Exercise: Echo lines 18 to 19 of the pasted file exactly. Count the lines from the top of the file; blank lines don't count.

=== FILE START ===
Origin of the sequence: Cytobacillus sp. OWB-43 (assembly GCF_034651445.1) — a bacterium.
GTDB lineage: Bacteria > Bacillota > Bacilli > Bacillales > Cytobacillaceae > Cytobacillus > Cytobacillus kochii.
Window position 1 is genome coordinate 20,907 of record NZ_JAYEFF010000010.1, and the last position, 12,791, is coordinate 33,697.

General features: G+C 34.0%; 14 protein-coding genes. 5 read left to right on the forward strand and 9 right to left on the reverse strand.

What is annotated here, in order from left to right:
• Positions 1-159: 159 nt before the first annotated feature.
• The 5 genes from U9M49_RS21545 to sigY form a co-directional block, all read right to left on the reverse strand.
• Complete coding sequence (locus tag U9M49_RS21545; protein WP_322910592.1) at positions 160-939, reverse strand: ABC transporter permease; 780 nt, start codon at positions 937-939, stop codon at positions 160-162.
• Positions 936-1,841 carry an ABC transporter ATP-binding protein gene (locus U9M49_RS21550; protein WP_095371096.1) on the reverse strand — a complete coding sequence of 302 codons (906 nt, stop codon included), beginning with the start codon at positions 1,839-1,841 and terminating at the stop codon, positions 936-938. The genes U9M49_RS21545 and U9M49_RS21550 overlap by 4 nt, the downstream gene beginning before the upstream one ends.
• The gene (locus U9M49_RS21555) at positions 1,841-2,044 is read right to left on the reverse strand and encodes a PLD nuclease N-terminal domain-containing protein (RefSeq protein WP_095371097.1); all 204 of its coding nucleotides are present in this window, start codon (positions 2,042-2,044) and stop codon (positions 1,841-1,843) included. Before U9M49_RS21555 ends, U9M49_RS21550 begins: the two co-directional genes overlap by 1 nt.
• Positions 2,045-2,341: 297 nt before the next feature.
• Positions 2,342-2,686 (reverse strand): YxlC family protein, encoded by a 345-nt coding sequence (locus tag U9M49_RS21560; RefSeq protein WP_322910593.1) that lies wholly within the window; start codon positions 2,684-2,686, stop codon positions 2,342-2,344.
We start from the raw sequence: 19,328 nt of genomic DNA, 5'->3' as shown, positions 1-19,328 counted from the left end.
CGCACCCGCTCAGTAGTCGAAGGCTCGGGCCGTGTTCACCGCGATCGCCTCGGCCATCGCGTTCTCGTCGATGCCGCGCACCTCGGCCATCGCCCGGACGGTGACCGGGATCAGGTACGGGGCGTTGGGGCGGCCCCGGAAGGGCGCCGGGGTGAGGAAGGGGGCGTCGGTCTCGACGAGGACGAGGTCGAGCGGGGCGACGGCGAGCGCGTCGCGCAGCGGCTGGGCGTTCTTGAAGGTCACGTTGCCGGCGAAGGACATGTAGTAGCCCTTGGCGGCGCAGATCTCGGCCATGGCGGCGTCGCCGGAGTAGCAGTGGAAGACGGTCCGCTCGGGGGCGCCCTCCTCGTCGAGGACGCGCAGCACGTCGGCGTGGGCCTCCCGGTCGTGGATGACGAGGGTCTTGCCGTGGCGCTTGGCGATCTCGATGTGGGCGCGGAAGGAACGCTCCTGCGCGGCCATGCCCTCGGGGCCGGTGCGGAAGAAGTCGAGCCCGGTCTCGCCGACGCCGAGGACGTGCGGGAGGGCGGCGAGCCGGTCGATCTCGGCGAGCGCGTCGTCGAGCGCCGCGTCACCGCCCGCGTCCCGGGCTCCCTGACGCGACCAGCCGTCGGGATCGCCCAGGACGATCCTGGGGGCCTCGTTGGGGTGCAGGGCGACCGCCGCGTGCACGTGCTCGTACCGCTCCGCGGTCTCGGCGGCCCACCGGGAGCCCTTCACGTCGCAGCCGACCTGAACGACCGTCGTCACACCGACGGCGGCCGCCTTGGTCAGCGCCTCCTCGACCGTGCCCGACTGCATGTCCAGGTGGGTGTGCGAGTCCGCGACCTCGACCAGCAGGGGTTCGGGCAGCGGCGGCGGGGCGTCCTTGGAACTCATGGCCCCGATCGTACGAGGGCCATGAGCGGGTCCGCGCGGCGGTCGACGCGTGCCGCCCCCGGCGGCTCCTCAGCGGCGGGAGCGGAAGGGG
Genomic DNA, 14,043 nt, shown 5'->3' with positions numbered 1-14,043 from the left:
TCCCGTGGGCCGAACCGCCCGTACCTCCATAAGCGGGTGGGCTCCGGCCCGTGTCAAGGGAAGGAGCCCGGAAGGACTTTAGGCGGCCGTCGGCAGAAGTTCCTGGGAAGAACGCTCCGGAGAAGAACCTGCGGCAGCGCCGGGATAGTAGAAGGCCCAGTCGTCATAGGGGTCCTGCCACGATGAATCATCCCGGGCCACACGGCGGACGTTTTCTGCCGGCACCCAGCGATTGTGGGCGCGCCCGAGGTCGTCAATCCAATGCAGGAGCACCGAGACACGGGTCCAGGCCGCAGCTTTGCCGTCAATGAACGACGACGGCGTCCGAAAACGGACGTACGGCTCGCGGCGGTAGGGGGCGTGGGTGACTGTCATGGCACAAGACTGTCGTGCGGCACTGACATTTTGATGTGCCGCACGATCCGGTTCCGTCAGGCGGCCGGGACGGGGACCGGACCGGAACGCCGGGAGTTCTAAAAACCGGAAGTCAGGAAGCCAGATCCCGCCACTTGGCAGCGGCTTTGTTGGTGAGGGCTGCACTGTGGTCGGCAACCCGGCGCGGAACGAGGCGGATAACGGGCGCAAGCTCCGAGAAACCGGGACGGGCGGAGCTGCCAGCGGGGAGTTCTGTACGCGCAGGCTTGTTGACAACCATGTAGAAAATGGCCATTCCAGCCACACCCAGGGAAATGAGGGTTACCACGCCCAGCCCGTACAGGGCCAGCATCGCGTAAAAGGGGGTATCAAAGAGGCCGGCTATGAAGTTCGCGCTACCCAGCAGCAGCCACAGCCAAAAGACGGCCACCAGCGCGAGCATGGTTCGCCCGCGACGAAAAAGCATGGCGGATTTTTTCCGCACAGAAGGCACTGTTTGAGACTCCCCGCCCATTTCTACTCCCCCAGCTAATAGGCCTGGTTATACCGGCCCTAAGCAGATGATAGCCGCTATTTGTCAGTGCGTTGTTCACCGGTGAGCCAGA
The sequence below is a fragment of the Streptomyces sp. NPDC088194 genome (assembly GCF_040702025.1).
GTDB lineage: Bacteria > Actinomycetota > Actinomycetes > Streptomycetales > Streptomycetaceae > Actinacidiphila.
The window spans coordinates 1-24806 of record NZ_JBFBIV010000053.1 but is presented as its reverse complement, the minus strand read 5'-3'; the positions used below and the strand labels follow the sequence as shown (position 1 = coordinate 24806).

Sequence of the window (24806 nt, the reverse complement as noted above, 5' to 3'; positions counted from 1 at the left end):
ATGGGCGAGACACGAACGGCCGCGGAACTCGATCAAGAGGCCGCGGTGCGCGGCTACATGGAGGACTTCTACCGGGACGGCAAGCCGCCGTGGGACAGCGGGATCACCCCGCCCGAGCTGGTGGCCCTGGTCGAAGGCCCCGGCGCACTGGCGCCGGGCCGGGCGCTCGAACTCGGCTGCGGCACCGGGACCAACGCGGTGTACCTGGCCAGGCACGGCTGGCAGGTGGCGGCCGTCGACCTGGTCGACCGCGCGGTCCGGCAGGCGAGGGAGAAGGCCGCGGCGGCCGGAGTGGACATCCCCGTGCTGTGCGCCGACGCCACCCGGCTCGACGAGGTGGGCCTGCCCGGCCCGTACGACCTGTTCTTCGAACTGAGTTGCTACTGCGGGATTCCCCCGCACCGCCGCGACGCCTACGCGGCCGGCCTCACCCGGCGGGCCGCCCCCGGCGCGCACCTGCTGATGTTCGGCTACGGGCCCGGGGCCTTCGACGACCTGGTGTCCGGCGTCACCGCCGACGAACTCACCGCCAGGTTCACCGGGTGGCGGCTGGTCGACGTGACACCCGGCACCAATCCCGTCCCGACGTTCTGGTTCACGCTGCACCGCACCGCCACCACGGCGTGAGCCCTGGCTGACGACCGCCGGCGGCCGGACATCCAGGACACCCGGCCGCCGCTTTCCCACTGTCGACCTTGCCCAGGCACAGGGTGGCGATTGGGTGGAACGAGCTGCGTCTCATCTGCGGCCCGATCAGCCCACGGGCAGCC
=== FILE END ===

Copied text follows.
GTDB lineage: Bacteria > Actinomycetota > Actinomycetes > Streptomycetales > Streptomycetaceae > Actinacidiphila.
The window spans coordinates 1-24806 of record NZ_JBFBIV010000053.1 but is presented as its reverse complement, the minus strand read 5'-3'; the positions used below and the strand labels follow the sequence as shown (position 1 = coordinate 24806).